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Discussion Starter · #1 ·
I have a 7 month old golden who just recently found his voice. He's has no problems in his kennel at night or in the morning, but has started a habit of repeatedly barking to get our attention during the day and evening. We have more or less a one room house (minus the bedroom) so he's always in the same room as us, but would rather bark until we come to him for attention instead of the other way around. We would like to just let him bark till he figures out to come to us for attention, but we live in close proximity to other houses so we can't let him do that. We take him for at least an hour walk everyday and play with him in the house or grass for at least twice that amount, so I know it's not for lack of exercise. Sometimes he's even a couple feet away and just wants to be pet, but instead of coming to us he barks for us to come to him.

We have started saying "quiet" and giving him a treat for increasing periods of quiet, but fear that it is only setting up a reward system.

What can we do?
 

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My Danny started to be a problem barker. I trained him to speak on command, and that almost completely stopped the problem barking. I would just tell him "speak" when he barked, immediately marked the behavior by saying "YES" and giving him a treat. He still barks when he is playing with the other dogs, but I don't have a problem with that.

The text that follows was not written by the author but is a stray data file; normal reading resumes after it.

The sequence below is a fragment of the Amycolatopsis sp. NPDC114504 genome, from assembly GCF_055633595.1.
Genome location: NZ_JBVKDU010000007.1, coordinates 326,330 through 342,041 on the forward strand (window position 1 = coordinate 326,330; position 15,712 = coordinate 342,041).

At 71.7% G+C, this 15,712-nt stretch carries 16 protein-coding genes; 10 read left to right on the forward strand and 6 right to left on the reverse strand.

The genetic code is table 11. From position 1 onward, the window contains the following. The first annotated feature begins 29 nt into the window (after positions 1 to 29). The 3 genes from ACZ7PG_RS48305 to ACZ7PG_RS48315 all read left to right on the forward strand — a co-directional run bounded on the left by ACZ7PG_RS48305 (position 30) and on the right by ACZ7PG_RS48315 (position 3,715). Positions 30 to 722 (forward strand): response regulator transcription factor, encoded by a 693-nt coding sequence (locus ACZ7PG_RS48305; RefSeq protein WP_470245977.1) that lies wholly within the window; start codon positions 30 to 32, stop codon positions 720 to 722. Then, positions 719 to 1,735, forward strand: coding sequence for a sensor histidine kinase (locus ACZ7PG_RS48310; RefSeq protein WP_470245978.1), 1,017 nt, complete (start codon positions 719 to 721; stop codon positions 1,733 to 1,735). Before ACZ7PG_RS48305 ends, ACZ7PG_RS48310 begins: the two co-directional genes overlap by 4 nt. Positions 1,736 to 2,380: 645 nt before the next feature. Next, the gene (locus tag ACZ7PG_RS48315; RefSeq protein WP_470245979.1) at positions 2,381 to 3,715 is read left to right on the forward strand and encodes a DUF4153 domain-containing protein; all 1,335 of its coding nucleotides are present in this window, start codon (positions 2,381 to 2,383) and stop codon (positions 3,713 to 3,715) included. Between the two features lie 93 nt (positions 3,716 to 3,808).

The idea of rewarding him for being quiet is good, but I am not sure how you could actually mark the behavior other than to say "quiet" when he barks and as soon as he stops, say "YES" and give him a treat. I don't think I understand what you mean by setting up a reward system. That's basically how you train a dog in a positive manner. you reward them for doing what you want them to do.

Sorry! Welcome to Golden Retriever Forum.
 

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My real name is Mercy
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Max (one year old next week) is a BIG attention barker! He does it to us and also our other dog as a demand for her to play. Notice I say "demand" and not "request" because he will not stop if she shows no interest.

I've taught him to "speak" on command and even to "whisper", but he hasn't yet grasped the "quiet" command. (Or chooses not to! :curtain:) At any rate, I've begun getting him to "speak" repeatedly and then attempt "quiet" in between.....and clicking if he remains quiet for a few seconds. Then I'm throwing little parties (with treats, praise & hugs) to let him know how truly pleased I am with him.

The training seems to sink in better with the little parties than simply "yes's" or single treats....it seems to help him grasp the concept better....the things I've taught him with LOTS of praise have "stuck" with him better than anything else, and he'll throw those out at me when he's not sure what I want, because he knows I liked those behaviors a lot!

I can't say for sure that this will be a true solution, but I am seeing some progress. It seems that he's finally beginning to grasp what I want when I say "quiet" and seems quite proud of himself when I toss that party for him.

I'll be interested in seeing the other responses you get, because this has been a true issue for us as well. (My neighbors wall is only 8' feet away from mine!) Good luck!